The question of who should own ESG seems to be mostly sorted for EU-based organizations – back in the days when ESG was still known as “Corporate Sustainability”. Whether it be a dedicated Chief Sustainability Officer reporting directly to the Board, or a Sustainability Unit inside of the Investor Relations – most large businesses in Europe have had this function in some form for years. The ESG paradigm, however, brought in the “G”, which has always been managed separately by ethics and compliance and/or legal counsel. At this point, working in silos is no longer an option: going forward, a coordinated approach will be key to an integrated risk management approach.
The writing is on the wall with pending US regulation upcoming from the SEC. As companies realize the need to comply with investor pressure today without regulation, further adoption is inevitable across all industries. Historically, the US was driven by Corporate Social Responsibility (CSR), which focused on some elements of what we are seeing under the Social component of ESG today. The evolution continues with the recognized need to fully integrate environmental, social and governance. As corporations drive toward profitability, it's imperative they align with key performance indicators and metrics to determine how well they are performing in each of these categories.
US organizations have taken action without regulation as key stakeholders, like consumers, have demanded insights into how companies are conducting business when producing and selling products and services. As an example, Intel and other hardware companies launched a non-profit to focus specifically on conflict minerals. From that, the Dodd-Frank Act incorporated conflict minerals compliance to identify if armed guerilla groups or forced labor were being used to extract minerals from mines to produce products like the iPhone and other technology.
In other areas, companies have taken the initiative to invest in CSR and Sustainability reporting using key frameworks like the Value Reporting Foundation, Global Reporting Initiative and others to get ahead of regulation (and because it made practical business sense). Once companies adopted these initiatives, they quickly realized cost savings, operational efficiencies, and increased brand recognition.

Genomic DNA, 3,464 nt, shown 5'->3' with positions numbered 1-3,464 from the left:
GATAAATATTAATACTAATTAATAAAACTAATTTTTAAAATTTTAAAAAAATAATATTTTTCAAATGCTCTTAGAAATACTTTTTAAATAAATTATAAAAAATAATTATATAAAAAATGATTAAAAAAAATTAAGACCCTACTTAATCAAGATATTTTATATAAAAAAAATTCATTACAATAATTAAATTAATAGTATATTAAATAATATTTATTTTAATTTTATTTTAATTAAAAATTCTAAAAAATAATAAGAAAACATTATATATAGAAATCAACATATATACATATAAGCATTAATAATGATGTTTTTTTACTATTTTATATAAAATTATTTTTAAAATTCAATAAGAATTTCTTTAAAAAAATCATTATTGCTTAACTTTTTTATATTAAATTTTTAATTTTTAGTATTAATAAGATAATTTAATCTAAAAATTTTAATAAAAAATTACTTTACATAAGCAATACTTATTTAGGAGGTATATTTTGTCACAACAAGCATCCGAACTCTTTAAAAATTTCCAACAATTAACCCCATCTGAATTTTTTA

The movement around ESG will propel CSR and Sustainability initiatives forward as we now look at them from investor, financial and consumer lenses.
Next Steps – EU, US and Beyond
The recent COP26 summit in Glasgow, UK brought nations together to accelerate action towards the goals of the Paris Agreement and the UN Framework Convention on Climate Change. Although there is some disappointment among environmental groups over the conference outcomes, investor activism is clearly on the rise. More than 450 financial firms representing $130 trillion USD in assets – or 40 percent of the world’s financial assets – committed to use their funds to work towards net-zero emissions by 2050. This means corporations will face greater scrutiny over their ESG policies.
The revised NFRD, soon to become the Corporate Sustainability Reporting Directive (CSRD), will considerably reinforce non-financial reporting requirements. Additionally, this will expand their scope to cover around 50,000 entities (compared to the 11,700 currently subject to the NFRD). Companies will have to report to new European Sustainability Reporting Standards currently developed by the European Financial Reporting Advisory Group (EFRAG) in close cooperation with the GRI. This unprecedented collaboration aims to contribute to further convergence between European and global sustainability reporting standards. In a best-case scenario, the CSRD can be adopted in late 2022.
Beyond the EU, the UK government has proposed UK companies should meet the Taskforce on Climate-related Financial Disclosures (TCFD) recommendations from 2022. Large Swiss firms will be required to report on their climate-related risks starting in 2024, and the mandatory guidance is expected by the end of summer 2022.
In APAC, vast political, economic, and social differences among countries translate into fragmented ESG regulations across the region. Navigating this is the primary challenge for multinational organizations. Leading countries have made commitments to achieving net-zero emissions within varying timeframes. South Korea, Japan and New Zealand plan to do so by 2050, while China and Indonesia have pledged to become carbon-neutral by 2060. With the EU Taxonomy introduced in 2020, APAC regulators started working on green taxonomies as well. Earlier this year China announced a collaboration with the EU to adopt a common taxonomy for green investments. Following the EU lead on mandatory non-financial reporting more countries in the region are expected to set stricter regulations around sustainability reporting soon.
2022 Global Prediction
In 2022, the shift from ESG voluntary guidelines to binding regulations will continue and accelerate. Key new legislation including the CSRD and the pioneering EU Directive on Corporate Due Diligence and Corporate Accountability are likely to be adopted. Pursuant to the Taxonomy and SFDR requirements, asset and wealth managers will need to integrate ESG into everything they do moving to the next level of ESG integration at a product level. New regulations will require new data sets – effectively tackling the ESG data challenge will remain pivotal to success.